Poems of War and Remembrance

Soldier and wife visiting cemetery together
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Politics and war have inspired writers, poets, and playwrights since humankind began telling stories. Whether to honor those who have died in battle or to mourn the senseless destruction such conflict causes, these 10 poems about war and remembrance are classics. Learn about the poets who wrote these poems and discover the historical events behind them.

Li Po: "Nefarious War" (c. 750)

Li Po Reciting for the Emperor based on a painting by H.M. Burton
Li Po reciting for the Emperor. Bettmann / Getty Images

Li Po, also known as Li Bai (701–762) was a Chinese poet who traveled widely during the Tang Dynasty. He wrote often of his experiences and of the political tumult of the era. Li's work inspired 20th-century poet Ezra Pound.

Excerpt:


"In the battlefield men grapple each other and die;
The horses of the vanquished utter lamentable cries to heaven ..."

William Shakespeare: St. Crispin's Day speech from "Henry V" (1599)

Henry V at Shakespeare's Globe Theatre
William Shakespeare's Henry V at Shakespeare's Globe Theatre in London. Robbie Jack / Getty Images

William Shakespeare (1564–April 23, 1616) wrote a number of plays about English royalty, including "Henry V." In this speech, the king rallies his troops before the Battle of Agincourt by appealing to their sense of honor. The victory in 1415 over French troops was a milestone in the Hundred Years' War.

Excerpt:


"This day is called the feast of Crispian:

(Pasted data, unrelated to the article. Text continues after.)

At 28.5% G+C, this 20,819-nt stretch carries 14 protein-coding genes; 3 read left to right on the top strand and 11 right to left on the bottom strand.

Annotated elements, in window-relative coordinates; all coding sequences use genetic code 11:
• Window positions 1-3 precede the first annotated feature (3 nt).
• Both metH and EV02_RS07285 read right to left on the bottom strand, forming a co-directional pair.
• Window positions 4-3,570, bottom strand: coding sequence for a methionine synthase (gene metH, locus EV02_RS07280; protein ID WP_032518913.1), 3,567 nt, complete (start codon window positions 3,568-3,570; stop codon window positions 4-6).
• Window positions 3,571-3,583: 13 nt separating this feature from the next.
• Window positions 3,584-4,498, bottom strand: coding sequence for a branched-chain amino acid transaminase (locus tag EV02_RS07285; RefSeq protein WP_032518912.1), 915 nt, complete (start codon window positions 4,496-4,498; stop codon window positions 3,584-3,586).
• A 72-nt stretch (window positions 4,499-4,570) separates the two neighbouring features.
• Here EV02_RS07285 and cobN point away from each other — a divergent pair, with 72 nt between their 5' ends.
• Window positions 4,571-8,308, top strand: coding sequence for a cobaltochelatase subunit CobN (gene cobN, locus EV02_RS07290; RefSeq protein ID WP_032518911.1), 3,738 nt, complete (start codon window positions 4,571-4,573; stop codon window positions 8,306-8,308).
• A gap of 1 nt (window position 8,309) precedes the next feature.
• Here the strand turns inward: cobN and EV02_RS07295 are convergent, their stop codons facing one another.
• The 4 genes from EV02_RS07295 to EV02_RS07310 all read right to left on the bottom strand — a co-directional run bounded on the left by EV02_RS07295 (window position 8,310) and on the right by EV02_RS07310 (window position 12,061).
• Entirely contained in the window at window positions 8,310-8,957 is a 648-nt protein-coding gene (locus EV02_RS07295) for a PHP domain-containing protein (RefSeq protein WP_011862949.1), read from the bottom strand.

He that outlives this day, and comes safe home,
Will stand a tip-toe when the day is named,
And rouse him at the name of Crispian..."

Alfred, Lord Tennyson: "The Charge of the Light Brigade" (1854)

Alfred, Lord Tennyson
Hulton Archive / Getty Images

Alfred, Lord Tennyson (Aug. 6, 1809–Oct. 6, 1892) was a British poet and Poet Laureate who earned great acclaim for his writings, which were often inspired by mythology and politics of the day. This poem honors British soldiers who were killed at the Battle of Balaclava in 1854 during the Crimean War, one of Britain's bloodiest conflicts of the modern era.

Excerpt:


"Half a league, half a league,
Half a league onward,
All in the valley of Death
Rode the six hundred..."

Elizabeth Barrett Browning: "Mother and Poet" (1862)

Elizabeth Barrett Browning
Engraving of the English Poet Elizabeth Barrett Browning. traveler1116/Getty Images

Elizabeth Barrett Browning (March 6, 1806–June 29, 1861) was an English poet who earned acclaim on both sides of the Atlantic for her writing. In the final years of her life, she wrote frequently about the conflicts engulfing much of Europe, including this poem.

Excerpt:


"Dead! One of them shot by the sea in the east,
And one of them shot in the west by the sea.
Dead! both my boys! When you sit at the feast
And are wanting a great song for Italy free,
Let none look at me!"

Herman Melville: "Shiloh: A Requiem (April, 1862)" (1866)

American Novelist Herman Melville
Tintype of the American Novelist Herman Melville. Bettmann / Getty Images

In this remembrance of the bloody Civil War battle, Herman Melville (Aug. 1, 1819–Sept. 28, 1891) contrasts the peaceful flight of birds with the destruction on the battlefield. A noted writer and poet of the 19th century, Melville was profoundly moved by the Civil War and used it frequently as inspiration.